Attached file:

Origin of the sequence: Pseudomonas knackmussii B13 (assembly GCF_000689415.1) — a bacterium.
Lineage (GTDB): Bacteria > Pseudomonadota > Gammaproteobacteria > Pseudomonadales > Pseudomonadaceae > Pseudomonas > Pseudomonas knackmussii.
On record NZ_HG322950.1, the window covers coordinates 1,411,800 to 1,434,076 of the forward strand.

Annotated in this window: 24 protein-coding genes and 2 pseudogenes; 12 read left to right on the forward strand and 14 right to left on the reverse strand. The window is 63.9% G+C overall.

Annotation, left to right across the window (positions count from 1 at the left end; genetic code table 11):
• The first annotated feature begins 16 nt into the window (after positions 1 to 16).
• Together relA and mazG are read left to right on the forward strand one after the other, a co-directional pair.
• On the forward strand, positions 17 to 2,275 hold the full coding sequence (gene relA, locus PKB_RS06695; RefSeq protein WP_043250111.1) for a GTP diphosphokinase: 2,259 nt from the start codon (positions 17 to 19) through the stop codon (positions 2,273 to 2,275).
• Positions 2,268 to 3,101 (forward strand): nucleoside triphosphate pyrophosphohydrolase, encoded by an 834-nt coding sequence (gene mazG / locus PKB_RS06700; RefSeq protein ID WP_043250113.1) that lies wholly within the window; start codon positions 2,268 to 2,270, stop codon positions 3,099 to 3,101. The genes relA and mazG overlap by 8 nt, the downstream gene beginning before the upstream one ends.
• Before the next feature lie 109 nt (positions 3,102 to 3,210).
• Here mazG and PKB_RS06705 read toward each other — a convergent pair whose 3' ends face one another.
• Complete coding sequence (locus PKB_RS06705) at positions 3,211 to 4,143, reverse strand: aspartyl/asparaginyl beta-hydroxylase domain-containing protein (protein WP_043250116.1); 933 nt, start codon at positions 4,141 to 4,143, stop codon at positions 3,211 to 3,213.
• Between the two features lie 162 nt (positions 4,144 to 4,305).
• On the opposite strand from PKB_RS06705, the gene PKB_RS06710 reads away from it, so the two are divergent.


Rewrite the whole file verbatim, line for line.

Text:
Origin of the sequence: Pseudomonas knackmussii B13 (assembly GCF_000689415.1) — a bacterium.
Lineage (GTDB): Bacteria > Pseudomonadota > Gammaproteobacteria > Pseudomonadales > Pseudomonadaceae > Pseudomonas > Pseudomonas knackmussii.
On record NZ_HG322950.1, the window covers coordinates 1,411,800 to 1,434,076 of the forward strand.

Annotated in this window: 24 protein-coding genes and 2 pseudogenes; 12 read left to right on the forward strand and 14 right to left on the reverse strand. The window is 63.9% G+C overall.

Annotation, left to right across the window (positions count from 1 at the left end; genetic code table 11):
• The first annotated feature begins 16 nt into the window (after positions 1 to 16).
• Together relA and mazG are read left to right on the forward strand one after the other, a co-directional pair.
• On the forward strand, positions 17 to 2,275 hold the full coding sequence (gene relA, locus PKB_RS06695; RefSeq protein WP_043250111.1) for a GTP diphosphokinase: 2,259 nt from the start codon (positions 17 to 19) through the stop codon (positions 2,273 to 2,275).
• Positions 2,268 to 3,101 (forward strand): nucleoside triphosphate pyrophosphohydrolase, encoded by an 834-nt coding sequence (gene mazG / locus PKB_RS06700; RefSeq protein ID WP_043250113.1) that lies wholly within the window; start codon positions 2,268 to 2,270, stop codon positions 3,099 to 3,101. The genes relA and mazG overlap by 8 nt, the downstream gene beginning before the upstream one ends.
• Before the next feature lie 109 nt (positions 3,102 to 3,210).
• Here mazG and PKB_RS06705 read toward each other — a convergent pair whose 3' ends face one another.
• Complete coding sequence (locus PKB_RS06705) at positions 3,211 to 4,143, reverse strand: aspartyl/asparaginyl beta-hydroxylase domain-containing protein (protein WP_043250116.1); 933 nt, start codon at positions 4,141 to 4,143, stop codon at positions 3,211 to 3,213.
• Between the two features lie 162 nt (positions 4,144 to 4,305).
• On the opposite strand from PKB_RS06705, the gene PKB_RS06710 reads away from it, so the two are divergent.